The very model of a mod­ern mu­sic theatre

Ge­of­frey Smith urges us to take a fresh look at Gil­bert & Sul­li­van

Country Life Every Week - - Performing Arts - Edited by Jane Watkins

DUR­ING the Vic­to­rian hey­day of the Savoy Operas, a friend of Sir Arthur Sul­li­van came upon the com­poser in a box at Covent Gar­den, at­tend­ing a per­for­mance of Wag­ner’s Die Meis­tersinger von Nürn­berg with the score spread out be­fore him. ‘You see,’ the com­poser smiled, ‘I’m tak­ing a les­son. Af­ter all, it is the great­est comic opera ever writ­ten.’

Although Sul­li­van had mixed feel­ings about the suc­cess of his light­hearted col­lab­o­ra­tions with W. S. Gil­bert and would have pre­ferred ac­claim for his more au­gust clas­si­cal creations, there’s no doubt that his Gil­ber­tian works dis­play the em­i­nent gifts and learn­ing of the lead­ing Bri­tish mu­si­cian of the age. His ef­fort­less tal­ent, wit and grace give the Savoy se­ries their dis­tinc­tion, with the lyric sen­ti­ment and rhyth- mic vi­vac­ity of Sul­li­van’s scores hu­man­is­ing Gil­bert’s pen­chant for ab­sur­dity and acer­bity.

For gen­er­a­tions, that win­ning the­atri­cal com­bi­na­tion has not only de­lighted au­di­ences, but in­spired would-be prac­ti­tion­ers. A pro­duc­tion of The Gon­doliers launched Peter Max­well Davies, the one-time en­fant ter­ri­ble of Modernism, on a ca­reer in com­po­si­tion and the Min­i­mal­ist Philip Glass came to writ­ing opera through play­ing in a high-school pro­duc­tion of The Mikado: ‘I got to un­der­stand how theatre works, the mu­si­cians in the pit, the tim­ing, get­ting singers on and off stage. It gave me a good solid back­ground.’

In fact, I’ve al­ways be­lieved that Gil­bert and Sul­li­van (G&S) pro­vide not just a back­ground, but a bedrock for mu­sic theatre of a par­tic­u­larly Bri­tish sort and that na­tional com­pa­nies are miss­ing a trick by not max­imis­ing that richly frol­ic­some re­source. Peo­ple can be put off the Savoy legacy by the coy, camp per­for­mances that came to be as­so­ci­ated with D’oyly Carte, summed up by the di­rec­tor Ian Judge as ‘mid­dle-aged men jig­ging from foot to foot’, but there’s much more to G&S than that, as many re­cent pro­duc­tions have shown, with Jonathan Miller’s Art Deco trans­for­ma­tion of The Mikado for ENO lead­ing the way.

In­deed, ENO had in­tended to take Dr Miller’s ev­er­green stag- ing to the Win­ter Gar­dens in Black­pool this spring, be­fore Black­pool Coun­cil re­quested a post­pone­ment un­til next year. None­the­less, the G&S flag— em­bla­zoned with a skull and cross­bones—con­tin­ues to fly over the Coli­seum with Mike Leigh’s cheer­ily pop­u­lar ver­sion of The Pi­rates of Pen­zance, un­til March 25 (020–7845 9300;

Although ad­mir­ers of Dr Miller’s stylish, know­ing stage­craft may find the pro­duc­tion rather func­tional, it’s a colour­ful show with some good per­for­mances, in­clud­ing So­raya Mafi’s scen­esteal­ing turn as Ma­bel, Sul­li­van’s pocket col­oratura, and John

Tom­lin­son’s Sergeant of Po­lice stumps com­i­cally about, as if Wag­ner’s Wotan had joined the Pen­zance con­stab­u­lary.

Con­tin­u­ing un­til March 25, this ship­shape Pi­rates gives ENO a strong bill through the rest of this month, in tan­dem with com­poser-con­duc­tor Ryan Wig­glesworth’s grip­ping, well-made set­ting of Shake­speare’s The Win­ter’s Tale, in its world premiere run un­til March 14, and, from the 15th to the 24th, what ought to be an im­pres­sive re­vival of Christopher Alden’s 1920s Sur­re­al­ist take on Han­del’s com­edy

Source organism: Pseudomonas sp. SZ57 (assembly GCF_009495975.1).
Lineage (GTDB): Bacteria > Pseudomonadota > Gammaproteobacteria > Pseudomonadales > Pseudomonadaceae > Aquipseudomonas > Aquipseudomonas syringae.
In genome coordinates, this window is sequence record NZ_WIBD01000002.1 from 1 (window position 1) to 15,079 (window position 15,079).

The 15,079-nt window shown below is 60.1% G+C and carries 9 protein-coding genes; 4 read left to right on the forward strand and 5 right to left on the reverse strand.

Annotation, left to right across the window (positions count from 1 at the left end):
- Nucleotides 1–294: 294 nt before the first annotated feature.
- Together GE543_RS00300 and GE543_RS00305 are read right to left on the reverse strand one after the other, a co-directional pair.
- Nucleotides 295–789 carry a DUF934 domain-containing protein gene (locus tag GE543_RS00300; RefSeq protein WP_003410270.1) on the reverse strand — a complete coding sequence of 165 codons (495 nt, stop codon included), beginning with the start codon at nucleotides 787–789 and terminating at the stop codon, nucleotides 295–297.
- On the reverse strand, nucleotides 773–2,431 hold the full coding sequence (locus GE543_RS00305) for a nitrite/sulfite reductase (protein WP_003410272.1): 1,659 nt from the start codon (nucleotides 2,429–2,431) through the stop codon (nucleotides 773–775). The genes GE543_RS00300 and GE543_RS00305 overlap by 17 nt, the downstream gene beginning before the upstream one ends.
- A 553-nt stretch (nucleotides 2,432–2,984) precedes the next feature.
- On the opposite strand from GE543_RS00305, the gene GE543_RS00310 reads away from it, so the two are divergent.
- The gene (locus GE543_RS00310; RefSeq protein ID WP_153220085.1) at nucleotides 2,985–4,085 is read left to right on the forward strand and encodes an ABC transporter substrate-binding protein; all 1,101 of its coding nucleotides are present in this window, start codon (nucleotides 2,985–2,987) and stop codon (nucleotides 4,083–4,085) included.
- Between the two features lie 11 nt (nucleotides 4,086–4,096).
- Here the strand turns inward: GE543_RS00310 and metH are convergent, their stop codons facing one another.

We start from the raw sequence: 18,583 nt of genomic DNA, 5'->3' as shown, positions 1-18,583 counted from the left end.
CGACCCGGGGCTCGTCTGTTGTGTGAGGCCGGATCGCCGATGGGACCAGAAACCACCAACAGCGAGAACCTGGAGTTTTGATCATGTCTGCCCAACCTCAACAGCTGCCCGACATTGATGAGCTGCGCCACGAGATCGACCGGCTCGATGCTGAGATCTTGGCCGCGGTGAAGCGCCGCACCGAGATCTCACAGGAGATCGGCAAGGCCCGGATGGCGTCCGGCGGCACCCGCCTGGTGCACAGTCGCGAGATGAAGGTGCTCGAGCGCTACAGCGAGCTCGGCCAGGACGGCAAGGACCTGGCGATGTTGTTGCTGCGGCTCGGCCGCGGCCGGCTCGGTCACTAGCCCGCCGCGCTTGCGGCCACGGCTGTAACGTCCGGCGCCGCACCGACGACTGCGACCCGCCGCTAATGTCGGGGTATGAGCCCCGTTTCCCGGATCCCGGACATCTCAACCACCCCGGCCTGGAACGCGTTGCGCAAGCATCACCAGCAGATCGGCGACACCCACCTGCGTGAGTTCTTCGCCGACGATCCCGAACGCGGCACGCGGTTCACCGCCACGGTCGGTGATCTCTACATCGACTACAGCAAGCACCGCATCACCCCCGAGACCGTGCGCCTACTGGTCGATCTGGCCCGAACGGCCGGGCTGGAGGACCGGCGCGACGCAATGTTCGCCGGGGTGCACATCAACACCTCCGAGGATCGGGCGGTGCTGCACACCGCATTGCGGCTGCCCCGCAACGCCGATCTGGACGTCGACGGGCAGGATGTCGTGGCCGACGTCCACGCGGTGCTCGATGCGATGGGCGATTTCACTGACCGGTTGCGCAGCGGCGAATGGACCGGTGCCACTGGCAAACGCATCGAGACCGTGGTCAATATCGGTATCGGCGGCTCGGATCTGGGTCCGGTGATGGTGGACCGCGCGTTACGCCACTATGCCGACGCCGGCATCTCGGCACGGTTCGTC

Partenope, with an ex­cel­lent cast headed by Sarah Ty­nan and Pa­tri­cia Bar­don.

English Tour­ing Opera (www. en­glish­touring­; 020–7833 2555) has glad­dened the hearts of G&S fans by in­clud­ing its first-ever Savoy Opera in the spring sched­ule the com­pany has just taken on the road. G&S’S ever-top­i­cal ‘orig­i­nal aes­thetic com­edy’ Pa­tience, satir- ising fash­ion­able po­ets, lovelorn ladies and heavy-metal dra­goons, is cur­rently hold­ing forth at Lon­don’s Hack­ney Em­pire, in an in­trigu­ing dou­ble bill with Tosca: sure-fire bliss for the full spec­trum of oper­atic taste un­til March 10. This de­li­cious com­bi­na­tion will then set out across the coun­try, from Poole on March 17–18, to Nor­wich in June.

One of the high points of Lon­don’s oper­atic year, how­ever, is the new pro­duc­tion of Wag­ner’s

Die Meis­tersinger von Nürn­berg

at the Royal Opera House (020– 7304 4000;

Sul­li­van’s can­di­date for the great­est comic opera ever writ­ten has been cho­sen as the swan song of Covent Gar­den’s Di­rec­tor of Opera, Kasper Holten, who’ll be de­part­ing at the end of this sea­son. Judg­ing by his pre­vi­ous dar­ing, if con­tro­ver­sial, pro­duc­tions, his Die Meis­tersinger is bound to be a ma­jor talk­ing point and its mu­si­cal qual­ity is guar­an­teed by the team of Mu­sic Di­rec­tor Sir Antonio Pap­pano and its star, the great Bryn Ter­fel as Hans Sachs. Get a ticket if you can for the per­for­mances from March 11–31.

How­ever, the riches of opera and Covent Gar­den are not lim­ited to one pro­duc­tion; the thrills of great mu­sic and per­for­mances roll on. From March 23 to April 25, the well-loved stag­ing of Puc­cini’s Madama

But­ter­fly by Moshe Leiser and Pa­tric Cau­rier re­turns, con­ducted by Sir Antonio Pap­pano and the Royal Opera’s for­mer Cho­rus Di­rec­tor Re­nato Bal­sadonna.

Star so­pra­nos Er­monela Jaho and Ana María Martínez will be shar­ing the role of Puc­cini’s tragic hero­ine.

The Pi­rates of Pen­zance’s new stag­ing is a hit for ENO

Big in Ja­pan: the Royal Opera’s ro­man­tic Madama But­ter­fly

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